"The photo-sharing functionality in Hangouts is changing. Going forward, the ability to share photos and other multimedia in Hangouts Chat will be set by the Picasa Web Albums service rather than by the Google+ service. If Google+ is enabled in your domain, no further action is necessary. Google+ requires Picasa Web Albums so you can continue to share photos using Hangouts Chat just like you always have. If Google+ is not enabled for your domain and you want to use the photo-sharing functionality in Hangouts Chat, you must turn on the Picasa Web Albums service in your Admin console."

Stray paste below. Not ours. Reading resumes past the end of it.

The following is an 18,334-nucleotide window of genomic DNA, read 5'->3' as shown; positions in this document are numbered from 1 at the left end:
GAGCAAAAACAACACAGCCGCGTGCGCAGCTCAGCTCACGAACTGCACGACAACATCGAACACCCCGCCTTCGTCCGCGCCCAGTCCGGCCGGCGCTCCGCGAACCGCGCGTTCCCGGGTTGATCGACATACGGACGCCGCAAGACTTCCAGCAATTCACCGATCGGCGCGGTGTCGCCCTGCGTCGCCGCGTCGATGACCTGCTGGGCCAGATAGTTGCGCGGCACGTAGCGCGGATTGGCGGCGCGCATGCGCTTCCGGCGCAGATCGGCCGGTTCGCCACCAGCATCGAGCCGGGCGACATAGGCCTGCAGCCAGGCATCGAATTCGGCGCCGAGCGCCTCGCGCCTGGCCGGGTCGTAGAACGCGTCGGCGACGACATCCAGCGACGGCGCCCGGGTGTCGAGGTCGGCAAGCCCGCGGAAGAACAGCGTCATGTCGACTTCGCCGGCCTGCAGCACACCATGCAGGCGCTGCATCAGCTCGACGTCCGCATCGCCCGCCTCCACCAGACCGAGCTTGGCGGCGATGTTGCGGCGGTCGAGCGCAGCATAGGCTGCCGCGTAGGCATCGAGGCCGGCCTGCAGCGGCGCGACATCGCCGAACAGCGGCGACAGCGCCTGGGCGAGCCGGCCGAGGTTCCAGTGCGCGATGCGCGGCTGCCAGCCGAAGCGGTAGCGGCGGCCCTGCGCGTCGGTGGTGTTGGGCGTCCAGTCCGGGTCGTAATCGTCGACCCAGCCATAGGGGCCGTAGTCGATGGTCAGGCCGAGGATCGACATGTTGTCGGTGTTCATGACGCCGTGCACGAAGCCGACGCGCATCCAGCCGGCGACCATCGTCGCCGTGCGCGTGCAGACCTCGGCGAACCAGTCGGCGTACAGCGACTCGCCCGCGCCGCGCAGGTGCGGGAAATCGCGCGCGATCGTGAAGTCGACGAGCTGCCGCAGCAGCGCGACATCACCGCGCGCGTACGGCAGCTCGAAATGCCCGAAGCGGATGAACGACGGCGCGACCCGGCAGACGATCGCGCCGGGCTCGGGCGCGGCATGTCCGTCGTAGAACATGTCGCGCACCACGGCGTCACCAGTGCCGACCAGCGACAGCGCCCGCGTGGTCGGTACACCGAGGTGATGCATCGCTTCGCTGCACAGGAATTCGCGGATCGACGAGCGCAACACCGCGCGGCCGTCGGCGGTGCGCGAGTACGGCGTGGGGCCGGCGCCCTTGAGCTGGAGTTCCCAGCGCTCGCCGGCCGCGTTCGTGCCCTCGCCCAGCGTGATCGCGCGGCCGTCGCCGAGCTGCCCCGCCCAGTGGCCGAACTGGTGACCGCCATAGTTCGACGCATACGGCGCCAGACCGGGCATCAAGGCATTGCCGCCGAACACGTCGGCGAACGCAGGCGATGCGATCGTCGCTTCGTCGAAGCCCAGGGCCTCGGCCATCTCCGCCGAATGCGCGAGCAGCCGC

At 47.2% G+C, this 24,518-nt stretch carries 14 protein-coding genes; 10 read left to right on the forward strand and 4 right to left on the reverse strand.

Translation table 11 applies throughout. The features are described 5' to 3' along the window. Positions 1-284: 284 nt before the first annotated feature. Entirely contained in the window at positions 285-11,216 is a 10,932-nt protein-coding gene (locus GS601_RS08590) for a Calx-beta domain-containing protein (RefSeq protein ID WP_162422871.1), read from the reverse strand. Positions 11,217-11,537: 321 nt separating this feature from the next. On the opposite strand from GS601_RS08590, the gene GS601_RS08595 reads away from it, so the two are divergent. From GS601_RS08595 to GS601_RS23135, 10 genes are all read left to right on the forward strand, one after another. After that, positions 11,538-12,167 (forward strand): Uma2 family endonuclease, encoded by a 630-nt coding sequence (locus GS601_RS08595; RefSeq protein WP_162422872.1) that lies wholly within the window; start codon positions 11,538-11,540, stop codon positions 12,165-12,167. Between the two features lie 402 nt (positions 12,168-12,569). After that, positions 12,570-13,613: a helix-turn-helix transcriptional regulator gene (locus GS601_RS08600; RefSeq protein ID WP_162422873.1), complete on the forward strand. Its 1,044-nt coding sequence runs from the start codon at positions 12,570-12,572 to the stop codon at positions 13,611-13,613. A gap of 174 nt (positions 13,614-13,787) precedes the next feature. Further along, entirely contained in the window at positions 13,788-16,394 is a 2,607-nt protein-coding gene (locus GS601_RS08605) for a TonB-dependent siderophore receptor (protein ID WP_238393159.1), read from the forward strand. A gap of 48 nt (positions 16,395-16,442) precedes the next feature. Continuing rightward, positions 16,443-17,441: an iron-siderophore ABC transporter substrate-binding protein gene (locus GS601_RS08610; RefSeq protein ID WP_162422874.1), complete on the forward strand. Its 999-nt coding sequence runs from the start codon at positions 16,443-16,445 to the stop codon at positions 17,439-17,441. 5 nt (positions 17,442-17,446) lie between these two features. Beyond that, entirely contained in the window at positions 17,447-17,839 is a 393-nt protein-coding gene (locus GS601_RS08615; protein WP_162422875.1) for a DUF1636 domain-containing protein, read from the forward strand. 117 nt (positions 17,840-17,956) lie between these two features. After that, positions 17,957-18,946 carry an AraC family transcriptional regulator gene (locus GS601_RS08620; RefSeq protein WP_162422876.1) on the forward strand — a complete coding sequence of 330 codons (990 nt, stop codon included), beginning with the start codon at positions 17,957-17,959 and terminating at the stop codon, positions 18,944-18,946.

This change also affects regular Google users, since photos shared using Hangouts aren't added to Google Photos and you'll only find them in Picasa Web Albums when Google+ Photos will shut down. The same thing will happen with Blogger photos.

Picasa Web Albums and Google+ Photos served as a central hub for almost all the photos uploaded using Google services. This was great, since you could find all your photos in one place, but it also cluttered Picasa Web and Google+ Photos with albums automatically generated by Blogger, Google Hangouts and other services.

It looks like Picasa Web Albums is here to stay, at least for now.

{ Thanks, Petr Man. }